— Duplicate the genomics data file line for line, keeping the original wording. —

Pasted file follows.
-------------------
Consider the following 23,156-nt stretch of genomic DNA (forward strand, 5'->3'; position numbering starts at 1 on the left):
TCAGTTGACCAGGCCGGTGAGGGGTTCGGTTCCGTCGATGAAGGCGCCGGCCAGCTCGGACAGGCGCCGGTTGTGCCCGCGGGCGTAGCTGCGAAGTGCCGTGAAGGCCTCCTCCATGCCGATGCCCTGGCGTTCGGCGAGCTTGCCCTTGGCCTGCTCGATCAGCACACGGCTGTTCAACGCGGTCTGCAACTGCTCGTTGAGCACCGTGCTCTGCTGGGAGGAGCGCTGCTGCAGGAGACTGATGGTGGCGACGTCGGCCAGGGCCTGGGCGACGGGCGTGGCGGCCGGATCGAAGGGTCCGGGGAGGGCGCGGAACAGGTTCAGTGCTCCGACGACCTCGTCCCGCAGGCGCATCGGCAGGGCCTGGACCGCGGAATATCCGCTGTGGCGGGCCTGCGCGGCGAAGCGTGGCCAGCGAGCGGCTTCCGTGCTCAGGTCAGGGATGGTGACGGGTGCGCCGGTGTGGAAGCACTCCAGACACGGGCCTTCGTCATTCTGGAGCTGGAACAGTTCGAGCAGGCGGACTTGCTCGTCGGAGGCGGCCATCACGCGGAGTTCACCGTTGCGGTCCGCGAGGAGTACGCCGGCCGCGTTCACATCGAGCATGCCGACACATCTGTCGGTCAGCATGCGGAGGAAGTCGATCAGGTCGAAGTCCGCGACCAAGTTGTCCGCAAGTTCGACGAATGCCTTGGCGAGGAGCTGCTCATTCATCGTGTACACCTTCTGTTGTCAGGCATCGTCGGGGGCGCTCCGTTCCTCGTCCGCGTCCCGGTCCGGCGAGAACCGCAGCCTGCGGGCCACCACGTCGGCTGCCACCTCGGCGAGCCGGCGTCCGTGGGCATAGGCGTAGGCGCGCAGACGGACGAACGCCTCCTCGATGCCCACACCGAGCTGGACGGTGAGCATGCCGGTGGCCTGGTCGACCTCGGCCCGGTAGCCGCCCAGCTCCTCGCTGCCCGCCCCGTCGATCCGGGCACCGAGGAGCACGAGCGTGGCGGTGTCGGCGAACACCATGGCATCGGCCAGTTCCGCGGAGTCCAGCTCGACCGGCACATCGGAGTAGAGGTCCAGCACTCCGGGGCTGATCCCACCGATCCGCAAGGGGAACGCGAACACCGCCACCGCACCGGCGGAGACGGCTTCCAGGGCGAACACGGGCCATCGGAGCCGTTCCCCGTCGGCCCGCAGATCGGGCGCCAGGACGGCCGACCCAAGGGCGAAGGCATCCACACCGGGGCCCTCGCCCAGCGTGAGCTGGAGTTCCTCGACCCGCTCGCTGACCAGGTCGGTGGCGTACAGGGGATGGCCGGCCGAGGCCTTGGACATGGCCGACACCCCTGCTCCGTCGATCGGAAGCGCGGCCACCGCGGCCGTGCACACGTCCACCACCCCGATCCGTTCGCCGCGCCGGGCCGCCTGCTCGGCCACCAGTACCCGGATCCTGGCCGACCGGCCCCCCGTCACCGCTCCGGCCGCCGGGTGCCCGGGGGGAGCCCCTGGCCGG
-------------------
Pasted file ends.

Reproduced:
Consider the following 23,156-nt stretch of genomic DNA (forward strand, 5'->3'; position numbering starts at 1 on the left):
TCAGTTGACCAGGCCGGTGAGGGGTTCGGTTCCGTCGATGAAGGCGCCGGCCAGCTCGGACAGGCGCCGGTTGTGCCCGCGGGCGTAGCTGCGAAGTGCCGTGAAGGCCTCCTCCATGCCGATGCCCTGGCGTTCGGCGAGCTTGCCCTTGGCCTGCTCGATCAGCACACGGCTGTTCAACGCGGTCTGCAACTGCTCGTTGAGCACCGTGCTCTGCTGGGAGGAGCGCTGCTGCAGGAGACTGATGGTGGCGACGTCGGCCAGGGCCTGGGCGACGGGCGTGGCGGCCGGATCGAAGGGTCCGGGGAGGGCGCGGAACAGGTTCAGTGCTCCGACGACCTCGTCCCGCAGGCGCATCGGCAGGGCCTGGACCGCGGAATATCCGCTGTGGCGGGCCTGCGCGGCGAAGCGTGGCCAGCGAGCGGCTTCCGTGCTCAGGTCAGGGATGGTGACGGGTGCGCCGGTGTGGAAGCACTCCAGACACGGGCCTTCGTCATTCTGGAGCTGGAACAGTTCGAGCAGGCGGACTTGCTCGTCGGAGGCGGCCATCACGCGGAGTTCACCGTTGCGGTCCGCGAGGAGTACGCCGGCCGCGTTCACATCGAGCATGCCGACACATCTGTCGGTCAGCATGCGGAGGAAGTCGATCAGGTCGAAGTCCGCGACCAAGTTGTCCGCAAGTTCGACGAATGCCTTGGCGAGGAGCTGCTCATTCATCGTGTACACCTTCTGTTGTCAGGCATCGTCGGGGGCGCTCCGTTCCTCGTCCGCGTCCCGGTCCGGCGAGAACCGCAGCCTGCGGGCCACCACGTCGGCTGCCACCTCGGCGAGCCGGCGTCCGTGGGCATAGGCGTAGGCGCGCAGACGGACGAACGCCTCCTCGATGCCCACACCGAGCTGGACGGTGAGCATGCCGGTGGCCTGGTCGACCTCGGCCCGGTAGCCGCCCAGCTCCTCGCTGCCCGCCCCGTCGATCCGGGCACCGAGGAGCACGAGCGTGGCGGTGTCGGCGAACACCATGGCATCGGCCAGTTCCGCGGAGTCCAGCTCGACCGGCACATCGGAGTAGAGGTCCAGCACTCCGGGGCTGATCCCACCGATCCGCAAGGGGAACGCGAACACCGCCACCGCACCGGCGGAGACGGCTTCCAGGGCGAACACGGGCCATCGGAGCCGTTCCCCGTCGGCCCGCAGATCGGGCGCCAGGACGGCCGACCCAAGGGCGAAGGCATCCACACCGGGGCCCTCGCCCAGCGTGAGCTGGAGTTCCTCGACCCGCTCGCTGACCAGGTCGGTGGCGTACAGGGGATGGCCGGCCGAGGCCTTGGACATGGCCGACACCCCTGCTCCGTCGATCGGAAGCGCGGCCACCGCGGCCGTGCACACGTCCACCACCCCGATCCGTTCGCCGCGCCGGGCCGCCTGCTCGGCCACCAGTACCCGGATCCTGGCCGACCGGCCCCCCGTCACCGCTCCGGCCGCCGGGTGCCCGGGGGGAGCCCCTGGCCGG